In this part 2 of my API adventure, I will be looking at repeating what we did Part 1 via SoapUI, but this time in python using the suds library. If you haven’t read that yet, then really, please go back and do that. This will not be wildly useful otherwise.

Getting SOAP-y with Python suds

Yeah I went there…

So, we have a process that allows us to programatically look stuff up. Only its not very repeatable, and therefore not much use yet. With this post I will take you through the creation of a python script that mimics what we did previously - finding things, and showing them to you.

For brevity, I am not going to take you through setting up Python and installing suds. With respect, if you can’t figure that out yourself, you probably shouldn’t be playing with this stuff anyways. Its also a post in and of itself, and plenty of others have covered it well. I am also using Ubuntu for this work. You can use OSX pretty much interchangeably since its all *NIX based. Windows will work, but I warn you now, its quirky. Obviously I don’t provide any sort of warranty with anything I do here, and whilst I will try to help people who feedback about problems via windows, my initial response will probably be, “can you not use linux instead?”

So. Much like when we talked about the 4 sections of the SoapUI request, we will look at 4 sections of our Python script

  1. modules
  2. required variables
  3. API “proxy object” creation
  4. obtaining data via the proxy object

The Sections: modules

All useful python scripts will require some sort of modules loaded up before you use them. In our case we need:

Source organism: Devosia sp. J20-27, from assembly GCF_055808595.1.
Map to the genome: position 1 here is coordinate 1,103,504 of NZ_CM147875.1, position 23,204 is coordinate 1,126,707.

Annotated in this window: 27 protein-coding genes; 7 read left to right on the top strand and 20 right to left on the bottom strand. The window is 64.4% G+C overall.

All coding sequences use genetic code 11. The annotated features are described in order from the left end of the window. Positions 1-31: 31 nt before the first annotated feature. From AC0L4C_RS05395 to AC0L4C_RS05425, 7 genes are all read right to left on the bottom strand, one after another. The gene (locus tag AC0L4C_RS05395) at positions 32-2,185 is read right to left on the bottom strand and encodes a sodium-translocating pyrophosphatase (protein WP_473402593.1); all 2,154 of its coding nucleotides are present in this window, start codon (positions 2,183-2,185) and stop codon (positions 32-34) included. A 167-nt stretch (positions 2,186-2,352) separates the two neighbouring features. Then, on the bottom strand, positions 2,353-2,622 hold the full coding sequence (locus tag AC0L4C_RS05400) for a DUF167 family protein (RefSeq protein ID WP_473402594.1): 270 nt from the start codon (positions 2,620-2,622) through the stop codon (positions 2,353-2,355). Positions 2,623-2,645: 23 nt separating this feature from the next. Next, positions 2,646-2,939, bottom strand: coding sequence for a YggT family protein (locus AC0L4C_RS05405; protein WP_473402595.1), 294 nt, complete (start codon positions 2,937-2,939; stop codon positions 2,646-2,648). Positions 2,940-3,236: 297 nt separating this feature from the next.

• ssl
  • suds
  • logging

Note that its possible you have genuine public, or enterprise issued certificates on your CallManagers. My lab doesn’t, therefore we use the ssl module to allow us to bypass cert verification for this script. This is not production worthy, but a neccessity as we develop. Consider that this should probably be reviewed before you put stuff into Production.

All module loads are done at the very top of the file. They look a bit like this:

Python: loading modules

Section: Required Variables

Variables are storage spots that you use throughout the script be it for reference purposes or for the application itself. When you start a script you will find yourself needing some reference info that is defined once and used one or more times as you follow through the process. It makes sense to put them at the top of the script so that they are easily located and of course, defined before anything later need to actually use it.

As mentioned above, I have a self signed cert on my CUCM lab. Therefore I have to setup python’s urllib to ignore the fact its not verifiable. There are a bunch of ways you can do this, my chosen one liner is bolted onto the top of all my stuff directly beneath the module inits.

Python: disabling SSL Verification Checking